Bad posture often comes about from bad habits.
Maybe you slouch in your chair, lean on one leg, or carry a heavy bag on one shoulder? Are you chin down down and hunched back while you scroll through your phone? Or maybe you do all of these and more?
If you have bad posture, it’s these everyday habits that are the cause as your muscles and ligaments adjust to the way you are holding yourself.
Sure, you want to have great posture for all those wedding photos, but looking at the bigger picture - living with bad posture can be a dangerous thing. The muscle and ligament imbalances can lead to all sorts of problems such as pain and discomfort in the shoulders, neck and back, sciatica, muscle atrophy and weakness, digestive issues, fatigue and difficulty sleeping, general stiffness and discomfort.
Bad posture also makes you more susceptible to injury.
Despite the importance of having good posture, most of us don't do anything to improve it. We go about our lives with hunched backs and imbalanced hips, and deal with pain because we think it's normal.
But its not all doom and gloom as you CAN retrain your body to have good posture. You just need to work on strengthening your core and check in with your posture on a daily basis. Correcting your posture may feel awkward at first because your body has become so used to sitting and standing in a particular way. But with a bit of practise, good posture will become second nature.
Here are some tips to help correct your posture on a daily basis:
- When sitting down, whether at your desk, in your car or on the couch, practice sitting upright with your back straight against the chair or seat, shoulders back and relaxed. If you feel yourself slouching, lift your shoulders up, draw them back, then relax them down. This back, yet relaxed down state is the natural way they should rest to give you the best posture.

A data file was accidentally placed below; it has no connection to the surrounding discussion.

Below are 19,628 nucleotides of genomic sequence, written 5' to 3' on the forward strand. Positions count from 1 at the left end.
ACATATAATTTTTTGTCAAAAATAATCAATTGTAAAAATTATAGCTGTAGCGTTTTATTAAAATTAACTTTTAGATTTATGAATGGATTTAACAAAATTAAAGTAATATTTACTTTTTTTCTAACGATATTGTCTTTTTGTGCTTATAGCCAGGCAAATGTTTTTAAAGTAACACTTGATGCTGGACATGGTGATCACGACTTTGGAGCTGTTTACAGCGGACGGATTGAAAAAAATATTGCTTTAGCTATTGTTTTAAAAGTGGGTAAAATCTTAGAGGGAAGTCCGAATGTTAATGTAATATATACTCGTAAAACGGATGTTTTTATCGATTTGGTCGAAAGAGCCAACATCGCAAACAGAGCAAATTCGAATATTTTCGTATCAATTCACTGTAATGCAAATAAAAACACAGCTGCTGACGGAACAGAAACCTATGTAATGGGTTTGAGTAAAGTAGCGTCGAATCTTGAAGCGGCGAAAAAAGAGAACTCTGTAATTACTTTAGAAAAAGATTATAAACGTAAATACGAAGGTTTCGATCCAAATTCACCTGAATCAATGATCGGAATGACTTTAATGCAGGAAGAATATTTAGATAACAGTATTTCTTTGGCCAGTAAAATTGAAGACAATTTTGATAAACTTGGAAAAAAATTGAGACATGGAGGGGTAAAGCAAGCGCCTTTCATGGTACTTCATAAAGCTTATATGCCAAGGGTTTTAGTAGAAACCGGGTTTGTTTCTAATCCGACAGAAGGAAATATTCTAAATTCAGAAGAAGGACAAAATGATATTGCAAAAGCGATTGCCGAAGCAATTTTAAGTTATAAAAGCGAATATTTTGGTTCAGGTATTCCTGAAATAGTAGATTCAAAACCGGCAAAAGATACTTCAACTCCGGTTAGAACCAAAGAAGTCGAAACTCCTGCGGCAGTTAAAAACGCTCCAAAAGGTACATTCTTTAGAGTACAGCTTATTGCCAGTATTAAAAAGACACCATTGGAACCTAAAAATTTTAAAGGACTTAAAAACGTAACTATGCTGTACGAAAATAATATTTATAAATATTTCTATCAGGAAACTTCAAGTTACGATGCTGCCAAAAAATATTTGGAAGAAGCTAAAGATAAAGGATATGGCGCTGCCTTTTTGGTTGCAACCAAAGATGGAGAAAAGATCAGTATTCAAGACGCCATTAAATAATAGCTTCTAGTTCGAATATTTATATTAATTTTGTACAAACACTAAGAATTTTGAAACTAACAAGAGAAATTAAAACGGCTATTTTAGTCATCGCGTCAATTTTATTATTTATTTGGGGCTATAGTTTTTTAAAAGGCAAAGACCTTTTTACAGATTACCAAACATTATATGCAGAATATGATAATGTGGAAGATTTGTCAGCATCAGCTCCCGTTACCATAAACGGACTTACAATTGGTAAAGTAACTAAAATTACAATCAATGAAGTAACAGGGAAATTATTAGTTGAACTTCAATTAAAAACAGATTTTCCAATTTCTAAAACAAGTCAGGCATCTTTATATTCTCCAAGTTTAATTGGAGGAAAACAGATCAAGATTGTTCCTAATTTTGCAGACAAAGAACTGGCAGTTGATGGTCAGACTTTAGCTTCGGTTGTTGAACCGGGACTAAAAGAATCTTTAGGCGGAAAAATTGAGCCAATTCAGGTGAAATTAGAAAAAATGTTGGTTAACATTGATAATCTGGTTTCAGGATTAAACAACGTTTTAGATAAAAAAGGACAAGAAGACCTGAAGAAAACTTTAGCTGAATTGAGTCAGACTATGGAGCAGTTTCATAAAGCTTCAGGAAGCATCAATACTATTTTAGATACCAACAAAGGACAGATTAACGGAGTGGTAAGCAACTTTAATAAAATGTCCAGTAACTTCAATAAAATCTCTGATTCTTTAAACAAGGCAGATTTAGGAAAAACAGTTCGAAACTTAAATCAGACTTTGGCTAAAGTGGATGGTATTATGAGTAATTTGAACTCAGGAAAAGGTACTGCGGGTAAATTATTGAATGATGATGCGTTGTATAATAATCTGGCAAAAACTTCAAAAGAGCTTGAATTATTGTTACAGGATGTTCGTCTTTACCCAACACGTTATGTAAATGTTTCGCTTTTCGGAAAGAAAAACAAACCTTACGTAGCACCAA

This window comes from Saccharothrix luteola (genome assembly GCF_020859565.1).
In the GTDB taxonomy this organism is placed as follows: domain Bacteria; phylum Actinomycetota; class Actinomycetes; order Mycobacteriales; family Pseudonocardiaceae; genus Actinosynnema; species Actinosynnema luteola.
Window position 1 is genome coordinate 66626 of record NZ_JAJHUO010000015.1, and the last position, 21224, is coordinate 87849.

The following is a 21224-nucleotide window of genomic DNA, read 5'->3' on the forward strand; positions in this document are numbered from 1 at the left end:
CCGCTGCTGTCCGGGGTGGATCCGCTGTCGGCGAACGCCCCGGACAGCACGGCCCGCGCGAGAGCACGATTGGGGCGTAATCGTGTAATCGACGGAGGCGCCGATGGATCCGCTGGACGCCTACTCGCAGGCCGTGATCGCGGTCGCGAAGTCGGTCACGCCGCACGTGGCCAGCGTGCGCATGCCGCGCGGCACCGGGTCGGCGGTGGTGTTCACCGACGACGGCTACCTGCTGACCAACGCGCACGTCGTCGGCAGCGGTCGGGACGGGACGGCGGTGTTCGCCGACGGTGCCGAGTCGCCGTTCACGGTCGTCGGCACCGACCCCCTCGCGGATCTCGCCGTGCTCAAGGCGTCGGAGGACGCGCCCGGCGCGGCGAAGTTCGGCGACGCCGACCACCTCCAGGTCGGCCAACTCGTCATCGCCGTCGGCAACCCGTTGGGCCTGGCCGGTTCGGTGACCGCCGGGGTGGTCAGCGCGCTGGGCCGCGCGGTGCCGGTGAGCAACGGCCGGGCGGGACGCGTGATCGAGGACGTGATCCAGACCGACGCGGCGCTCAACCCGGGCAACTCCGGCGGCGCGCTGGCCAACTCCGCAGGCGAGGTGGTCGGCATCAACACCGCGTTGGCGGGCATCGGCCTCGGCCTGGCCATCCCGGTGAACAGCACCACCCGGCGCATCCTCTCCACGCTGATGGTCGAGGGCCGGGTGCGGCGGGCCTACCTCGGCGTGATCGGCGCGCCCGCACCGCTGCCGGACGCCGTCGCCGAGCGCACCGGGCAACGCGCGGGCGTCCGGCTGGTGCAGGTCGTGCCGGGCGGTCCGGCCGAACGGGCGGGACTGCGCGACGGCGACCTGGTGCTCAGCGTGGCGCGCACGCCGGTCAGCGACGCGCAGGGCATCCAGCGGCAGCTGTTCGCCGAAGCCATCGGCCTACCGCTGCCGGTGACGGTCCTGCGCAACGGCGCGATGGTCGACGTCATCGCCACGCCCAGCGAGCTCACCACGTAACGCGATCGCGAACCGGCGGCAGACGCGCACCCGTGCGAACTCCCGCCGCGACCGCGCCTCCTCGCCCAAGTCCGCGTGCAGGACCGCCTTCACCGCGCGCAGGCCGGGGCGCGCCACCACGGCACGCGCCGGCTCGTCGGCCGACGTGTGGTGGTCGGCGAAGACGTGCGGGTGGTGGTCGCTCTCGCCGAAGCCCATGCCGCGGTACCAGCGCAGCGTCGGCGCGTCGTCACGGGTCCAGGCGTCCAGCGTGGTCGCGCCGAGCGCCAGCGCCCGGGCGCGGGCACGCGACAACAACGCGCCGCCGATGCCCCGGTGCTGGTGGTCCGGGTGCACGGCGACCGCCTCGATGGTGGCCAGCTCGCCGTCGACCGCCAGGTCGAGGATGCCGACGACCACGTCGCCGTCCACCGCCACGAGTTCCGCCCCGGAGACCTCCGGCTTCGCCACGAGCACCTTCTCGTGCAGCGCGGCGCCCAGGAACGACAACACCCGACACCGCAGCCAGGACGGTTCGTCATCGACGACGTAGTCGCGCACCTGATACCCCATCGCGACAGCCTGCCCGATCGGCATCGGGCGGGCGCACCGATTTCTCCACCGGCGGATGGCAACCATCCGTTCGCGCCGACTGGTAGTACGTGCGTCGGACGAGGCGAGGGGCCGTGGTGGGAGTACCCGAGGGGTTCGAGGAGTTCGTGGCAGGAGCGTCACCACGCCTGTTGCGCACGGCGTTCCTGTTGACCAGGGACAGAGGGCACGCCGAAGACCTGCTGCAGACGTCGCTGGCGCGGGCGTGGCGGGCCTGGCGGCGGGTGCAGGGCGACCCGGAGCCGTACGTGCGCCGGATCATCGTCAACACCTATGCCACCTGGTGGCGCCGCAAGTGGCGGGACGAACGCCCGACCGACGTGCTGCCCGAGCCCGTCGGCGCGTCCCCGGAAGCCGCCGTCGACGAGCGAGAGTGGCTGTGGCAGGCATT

- When walking, lock in your core, by consciously pulling your belly button towards your backbone. This will help strengthen and uplift your core. You can also try walking as if you had a book balanced on your head.
- Check the positioning of your feet in a relaxed standing position. Check that they are evenly apart and your toes are pointing forwards, or both slightly out to each side. Also check the weight distribution between each legs to avoid leaning on one more than the other. Consciously align your ears, shoulders and hips so your body is in a straight line rather than your chest and bum sticking out as you walk.
When it comes to the exercises needed to help support a healthy spine and good posture, the key is core workouts. Strengthening your whole core will go a long way towards helping encourage good posture.
Yoga and pilates are also great ways to help correct your posture, and get a workout in too. There are lots of free videos and challenges for beginners on YouTube so get searching and give it a go.